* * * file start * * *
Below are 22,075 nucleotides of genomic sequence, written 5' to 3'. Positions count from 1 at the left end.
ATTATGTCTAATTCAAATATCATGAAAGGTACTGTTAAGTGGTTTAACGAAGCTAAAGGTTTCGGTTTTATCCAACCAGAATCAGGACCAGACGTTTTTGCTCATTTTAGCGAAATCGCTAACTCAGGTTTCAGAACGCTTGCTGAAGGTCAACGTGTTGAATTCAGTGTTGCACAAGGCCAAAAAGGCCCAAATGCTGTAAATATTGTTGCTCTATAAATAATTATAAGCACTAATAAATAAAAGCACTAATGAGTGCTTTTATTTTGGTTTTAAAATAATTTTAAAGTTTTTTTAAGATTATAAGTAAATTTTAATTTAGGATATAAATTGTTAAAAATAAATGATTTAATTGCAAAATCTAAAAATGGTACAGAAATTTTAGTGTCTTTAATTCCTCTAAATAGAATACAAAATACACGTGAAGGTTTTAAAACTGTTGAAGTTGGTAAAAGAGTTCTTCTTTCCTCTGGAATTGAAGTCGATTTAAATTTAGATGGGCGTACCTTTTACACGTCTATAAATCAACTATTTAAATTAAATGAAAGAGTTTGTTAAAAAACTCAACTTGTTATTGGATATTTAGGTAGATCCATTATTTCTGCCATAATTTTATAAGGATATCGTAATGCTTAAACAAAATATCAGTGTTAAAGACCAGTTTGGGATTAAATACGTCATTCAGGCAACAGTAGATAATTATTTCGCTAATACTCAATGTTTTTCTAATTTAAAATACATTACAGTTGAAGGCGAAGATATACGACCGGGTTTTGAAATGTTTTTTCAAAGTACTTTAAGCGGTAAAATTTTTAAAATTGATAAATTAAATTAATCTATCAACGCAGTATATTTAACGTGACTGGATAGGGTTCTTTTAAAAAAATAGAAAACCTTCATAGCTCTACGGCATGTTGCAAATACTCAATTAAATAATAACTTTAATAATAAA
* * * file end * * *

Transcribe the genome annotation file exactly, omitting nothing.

Below are 22,075 nucleotides of genomic sequence, written 5' to 3'. Positions count from 1 at the left end.
ATTATGTCTAATTCAAATATCATGAAAGGTACTGTTAAGTGGTTTAACGAAGCTAAAGGTTTCGGTTTTATCCAACCAGAATCAGGACCAGACGTTTTTGCTCATTTTAGCGAAATCGCTAACTCAGGTTTCAGAACGCTTGCTGAAGGTCAACGTGTTGAATTCAGTGTTGCACAAGGCCAAAAAGGCCCAAATGCTGTAAATATTGTTGCTCTATAAATAATTATAAGCACTAATAAATAAAAGCACTAATGAGTGCTTTTATTTTGGTTTTAAAATAATTTTAAAGTTTTTTTAAGATTATAAGTAAATTTTAATTTAGGATATAAATTGTTAAAAATAAATGATTTAATTGCAAAATCTAAAAATGGTACAGAAATTTTAGTGTCTTTAATTCCTCTAAATAGAATACAAAATACACGTGAAGGTTTTAAAACTGTTGAAGTTGGTAAAAGAGTTCTTCTTTCCTCTGGAATTGAAGTCGATTTAAATTTAGATGGGCGTACCTTTTACACGTCTATAAATCAACTATTTAAATTAAATGAAAGAGTTTGTTAAAAAACTCAACTTGTTATTGGATATTTAGGTAGATCCATTATTTCTGCCATAATTTTATAAGGATATCGTAATGCTTAAACAAAATATCAGTGTTAAAGACCAGTTTGGGATTAAATACGTCATTCAGGCAACAGTAGATAATTATTTCGCTAATACTCAATGTTTTTCTAATTTAAAATACATTACAGTTGAAGGCGAAGATATACGACCGGGTTTTGAAATGTTTTTTCAAAGTACTTTAAGCGGTAAAATTTTTAAAATTGATAAATTAAATTAATCTATCAACGCAGTATATTTAACGTGACTGGATAGGGTTCTTTTAAAAAAATAGAAAACCTTCATAGCTCTACGGCATGTTGCAAATACTCAATTAAATAATAACTTTAATAATAAA